When it comes to the male gaze, we tend to talk about women as ‘perfect’ when they have a good sense of humor, good manners and a lot of ‘bubbly’ qualities.
But a look at the gender makeup of the ‘beautiful men’ we all know and love can give us a much more nuanced view of the world.
And what we don’t often think about is the fact that men have different brains and bodies than women.
In the UK, the proportion of men who have had at least one stroke is around 30 per cent, and the percentage of people who have suffered a stroke in their lives is around 15 per cent.
So the fact we are often talking about men with different mindsets is not just a little ironic, but very concerning.
But what if you were to take a look around you, and how does your gender influence the way you interact with others?
We spoke to psychologists from Oxford University, University College London and the University of Cambridge, to understand how gender differences shape how we interact with each other.
Dr Joanna McVey is the author of Gender in Society: The Psychology of Gender (Harvard University Press, 2016) and co-author of The Brain That Changes Your Life: Why Your Brain Matters (Simon & Schuster, 2017).
She tells us: “Our brains are very, very complex.
And there are lots of ways in which we interact in a way that’s different for men and women.”
It might be that men are more socialised to be aggressive and aggressive is a very social skill.
Or perhaps women are more likely to see other people as a source of pleasure and stimulation.
So there are many ways in life that we are exposed to that are very different in men and woman.
“The most obvious difference is in how we respond to others’ emotions.
For women, we are very likely to empathise with others’ pain.
And so men tend to have a greater likelihood of feeling empathy and being interested in others’ feelings, whereas women tend to see that more as a passive or aggressive thing.” “
Men tend to be more likely than women to see others as a resource, so we are more prone to look for someone to blame.
And so men tend to have a greater likelihood of feeling empathy and being interested in others’ feelings, whereas women tend to see that more as a passive or aggressive thing.”
What is it about the men we see?
We all have a tendency to look at our male counterparts in the mirror, and it’s not hard to imagine what the thoughts we are thinking are.
Dr McVekes explains: “We are looking at ourselves in the eyes.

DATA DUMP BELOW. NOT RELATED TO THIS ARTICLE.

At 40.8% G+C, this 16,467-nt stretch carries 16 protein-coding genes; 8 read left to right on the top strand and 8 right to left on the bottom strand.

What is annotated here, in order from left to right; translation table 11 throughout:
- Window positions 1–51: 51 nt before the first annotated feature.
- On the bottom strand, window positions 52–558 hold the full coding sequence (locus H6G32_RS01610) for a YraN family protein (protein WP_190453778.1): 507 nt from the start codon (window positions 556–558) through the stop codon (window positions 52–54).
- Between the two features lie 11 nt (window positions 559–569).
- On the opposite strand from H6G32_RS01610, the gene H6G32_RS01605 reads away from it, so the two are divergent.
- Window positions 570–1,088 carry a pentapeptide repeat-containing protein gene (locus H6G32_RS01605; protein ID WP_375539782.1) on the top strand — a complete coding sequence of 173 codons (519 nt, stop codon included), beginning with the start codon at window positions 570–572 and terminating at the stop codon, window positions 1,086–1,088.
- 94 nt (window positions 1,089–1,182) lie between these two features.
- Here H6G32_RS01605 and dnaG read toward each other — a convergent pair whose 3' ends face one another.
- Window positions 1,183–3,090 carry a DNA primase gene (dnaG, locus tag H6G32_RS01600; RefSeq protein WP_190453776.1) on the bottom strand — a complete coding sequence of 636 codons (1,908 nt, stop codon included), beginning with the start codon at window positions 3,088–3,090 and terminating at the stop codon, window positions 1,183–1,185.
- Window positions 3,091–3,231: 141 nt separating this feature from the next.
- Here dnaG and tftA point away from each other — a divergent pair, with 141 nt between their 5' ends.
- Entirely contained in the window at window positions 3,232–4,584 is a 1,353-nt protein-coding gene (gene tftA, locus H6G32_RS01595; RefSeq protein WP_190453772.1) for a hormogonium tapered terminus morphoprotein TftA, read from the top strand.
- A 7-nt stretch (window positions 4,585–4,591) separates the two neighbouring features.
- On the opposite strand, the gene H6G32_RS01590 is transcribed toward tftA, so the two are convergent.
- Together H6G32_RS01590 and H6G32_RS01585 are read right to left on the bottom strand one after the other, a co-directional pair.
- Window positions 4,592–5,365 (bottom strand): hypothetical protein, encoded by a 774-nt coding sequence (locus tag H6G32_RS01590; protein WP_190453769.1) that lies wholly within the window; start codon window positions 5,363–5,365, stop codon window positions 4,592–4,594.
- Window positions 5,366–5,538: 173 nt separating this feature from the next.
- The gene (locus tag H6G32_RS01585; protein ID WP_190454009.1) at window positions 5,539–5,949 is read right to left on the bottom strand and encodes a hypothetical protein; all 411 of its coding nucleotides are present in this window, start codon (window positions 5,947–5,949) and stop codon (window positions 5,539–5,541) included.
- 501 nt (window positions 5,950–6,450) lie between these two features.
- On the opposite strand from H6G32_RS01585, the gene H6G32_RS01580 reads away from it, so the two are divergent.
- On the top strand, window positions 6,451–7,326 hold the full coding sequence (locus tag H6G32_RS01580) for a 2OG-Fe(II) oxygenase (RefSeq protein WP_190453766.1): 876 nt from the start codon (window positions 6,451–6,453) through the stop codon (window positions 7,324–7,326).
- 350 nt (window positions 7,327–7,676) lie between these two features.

We are looking into ourselves and our own body, which is a lot like looking at a mirror.
We see the world in terms of our own image, not necessarily the others.”
So, for example, the man who is very assertive and competitive might see himself as being aggressive, or he might see that he’s the only man in the room, or his partner is the only woman in the bed.
The brain scans of people have shown that we tend not to see our male peers as being as dominant or as controlling as our female peers, so that we can see them as more of an equal partner.
The same holds true for women, with women being much more likely not to look in the same way as men.
So, what are the key differences between men and the women we see around us?
There is evidence that women have a higher level of empathy and sensitivity to the emotional needs of others.
This is because we tend, when we are experiencing a situation that needs to be taken care of, to look out for our partner, who we believe to be our equal, and to empathize with the other person.
We also have an emotional intelligence, which means we are able to predict what will happen and then make decisions based on those expectations.
Women also have a more positive outlook on life and are more motivated to pursue happiness.
This could be due to a stronger connection to the body, as well as a stronger sense of self-worth.
When it comes down to it, it’s women who have the brains and the personalities to be successful in life, whereas men have the personality to be able to make decisions on their own.
What are the findings of these studies?
A recent study in the Journal of Personality and Social Psychology found that men and men have a slightly different perception of the value of being ‘nice’ in their relationships.
For example, a study of over 600 couples found that women were more likely, on average, to be willing to give more affection than men.
Similarly, when it came to how much the men and their partner felt entitled to them, men were more than twice as likely as women to be satisfied with their partner’s behaviour.
Another study in Personality and Individual Differences found that when it comes for men, men tend not like